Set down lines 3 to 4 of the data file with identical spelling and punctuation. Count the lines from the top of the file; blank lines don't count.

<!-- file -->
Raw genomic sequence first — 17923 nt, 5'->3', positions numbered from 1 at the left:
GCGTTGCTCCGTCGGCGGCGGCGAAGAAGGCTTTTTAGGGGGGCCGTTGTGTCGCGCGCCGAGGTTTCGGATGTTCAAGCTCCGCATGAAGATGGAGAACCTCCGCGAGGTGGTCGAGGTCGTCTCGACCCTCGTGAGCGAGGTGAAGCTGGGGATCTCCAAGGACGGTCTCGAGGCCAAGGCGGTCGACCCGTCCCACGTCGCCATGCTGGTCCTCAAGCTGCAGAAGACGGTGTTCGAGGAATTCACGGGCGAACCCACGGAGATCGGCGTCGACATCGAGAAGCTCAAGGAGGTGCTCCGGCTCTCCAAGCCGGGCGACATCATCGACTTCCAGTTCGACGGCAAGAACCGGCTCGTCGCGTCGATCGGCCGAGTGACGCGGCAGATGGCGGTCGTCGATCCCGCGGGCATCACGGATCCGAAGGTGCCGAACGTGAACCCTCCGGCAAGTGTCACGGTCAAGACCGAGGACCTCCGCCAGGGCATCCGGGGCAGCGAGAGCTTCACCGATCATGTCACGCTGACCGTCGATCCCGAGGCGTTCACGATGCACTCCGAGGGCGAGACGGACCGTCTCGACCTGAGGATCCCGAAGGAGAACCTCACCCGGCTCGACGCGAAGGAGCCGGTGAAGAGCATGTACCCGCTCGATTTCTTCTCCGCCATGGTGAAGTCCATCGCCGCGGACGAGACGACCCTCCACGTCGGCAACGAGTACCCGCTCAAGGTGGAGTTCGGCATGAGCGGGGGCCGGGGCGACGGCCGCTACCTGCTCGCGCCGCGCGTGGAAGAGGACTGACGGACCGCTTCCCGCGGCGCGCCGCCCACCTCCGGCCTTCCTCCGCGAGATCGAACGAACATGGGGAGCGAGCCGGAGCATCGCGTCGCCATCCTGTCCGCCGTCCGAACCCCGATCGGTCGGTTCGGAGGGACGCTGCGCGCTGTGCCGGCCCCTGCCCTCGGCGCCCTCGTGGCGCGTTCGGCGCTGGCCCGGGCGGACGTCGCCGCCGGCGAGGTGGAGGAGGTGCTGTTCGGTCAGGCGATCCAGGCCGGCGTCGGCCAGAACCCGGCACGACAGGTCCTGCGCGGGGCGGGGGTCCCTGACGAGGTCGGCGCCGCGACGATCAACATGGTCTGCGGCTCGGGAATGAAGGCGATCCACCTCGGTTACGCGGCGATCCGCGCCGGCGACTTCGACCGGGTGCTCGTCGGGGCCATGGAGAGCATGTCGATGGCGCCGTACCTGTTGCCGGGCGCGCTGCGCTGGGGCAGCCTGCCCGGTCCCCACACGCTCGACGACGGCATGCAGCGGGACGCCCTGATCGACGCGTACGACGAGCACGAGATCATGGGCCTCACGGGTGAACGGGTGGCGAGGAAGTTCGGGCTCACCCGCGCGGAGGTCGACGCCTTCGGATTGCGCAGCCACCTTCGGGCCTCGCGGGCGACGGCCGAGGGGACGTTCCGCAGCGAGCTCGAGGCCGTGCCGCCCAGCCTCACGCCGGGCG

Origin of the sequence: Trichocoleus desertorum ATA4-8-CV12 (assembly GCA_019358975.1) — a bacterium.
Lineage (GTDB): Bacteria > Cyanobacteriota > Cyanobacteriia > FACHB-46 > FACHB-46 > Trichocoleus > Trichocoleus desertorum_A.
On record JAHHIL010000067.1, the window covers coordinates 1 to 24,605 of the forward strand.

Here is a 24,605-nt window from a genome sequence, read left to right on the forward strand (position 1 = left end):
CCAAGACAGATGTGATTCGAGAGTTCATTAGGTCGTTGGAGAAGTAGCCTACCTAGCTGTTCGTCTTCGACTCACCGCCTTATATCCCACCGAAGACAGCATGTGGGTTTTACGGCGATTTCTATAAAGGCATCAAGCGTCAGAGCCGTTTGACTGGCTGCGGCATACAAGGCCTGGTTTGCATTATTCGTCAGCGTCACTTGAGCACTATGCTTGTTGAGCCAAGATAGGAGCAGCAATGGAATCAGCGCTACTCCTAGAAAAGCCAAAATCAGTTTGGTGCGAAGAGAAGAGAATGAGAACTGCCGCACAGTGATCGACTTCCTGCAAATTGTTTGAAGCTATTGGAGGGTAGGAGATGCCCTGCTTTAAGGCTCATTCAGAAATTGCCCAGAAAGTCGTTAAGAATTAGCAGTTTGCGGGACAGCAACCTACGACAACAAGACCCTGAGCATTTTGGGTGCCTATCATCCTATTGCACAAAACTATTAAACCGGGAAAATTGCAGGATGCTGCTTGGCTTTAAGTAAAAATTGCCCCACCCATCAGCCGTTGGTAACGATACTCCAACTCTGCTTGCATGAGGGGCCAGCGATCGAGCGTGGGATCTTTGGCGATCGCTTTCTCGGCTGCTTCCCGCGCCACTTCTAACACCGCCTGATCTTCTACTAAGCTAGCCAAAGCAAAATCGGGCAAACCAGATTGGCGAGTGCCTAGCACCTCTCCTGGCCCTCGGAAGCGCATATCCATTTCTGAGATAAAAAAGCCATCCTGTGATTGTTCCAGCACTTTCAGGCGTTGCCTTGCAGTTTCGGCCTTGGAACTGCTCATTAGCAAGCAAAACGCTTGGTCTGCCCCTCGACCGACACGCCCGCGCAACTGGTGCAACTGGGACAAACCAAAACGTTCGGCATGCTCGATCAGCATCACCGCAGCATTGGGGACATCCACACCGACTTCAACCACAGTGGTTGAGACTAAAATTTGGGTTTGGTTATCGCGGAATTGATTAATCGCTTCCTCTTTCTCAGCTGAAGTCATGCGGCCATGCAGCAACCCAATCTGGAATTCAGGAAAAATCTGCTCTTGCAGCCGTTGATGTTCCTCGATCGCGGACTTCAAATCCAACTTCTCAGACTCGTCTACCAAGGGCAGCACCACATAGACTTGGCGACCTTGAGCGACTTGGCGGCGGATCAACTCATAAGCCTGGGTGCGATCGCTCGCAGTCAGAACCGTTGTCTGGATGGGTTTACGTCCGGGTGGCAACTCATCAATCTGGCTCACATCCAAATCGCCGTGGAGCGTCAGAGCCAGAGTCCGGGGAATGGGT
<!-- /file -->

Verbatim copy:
Origin of the sequence: Trichocoleus desertorum ATA4-8-CV12 (assembly GCA_019358975.1) — a bacterium.
Lineage (GTDB): Bacteria > Cyanobacteriota > Cyanobacteriia > FACHB-46 > FACHB-46 > Trichocoleus > Trichocoleus desertorum_A.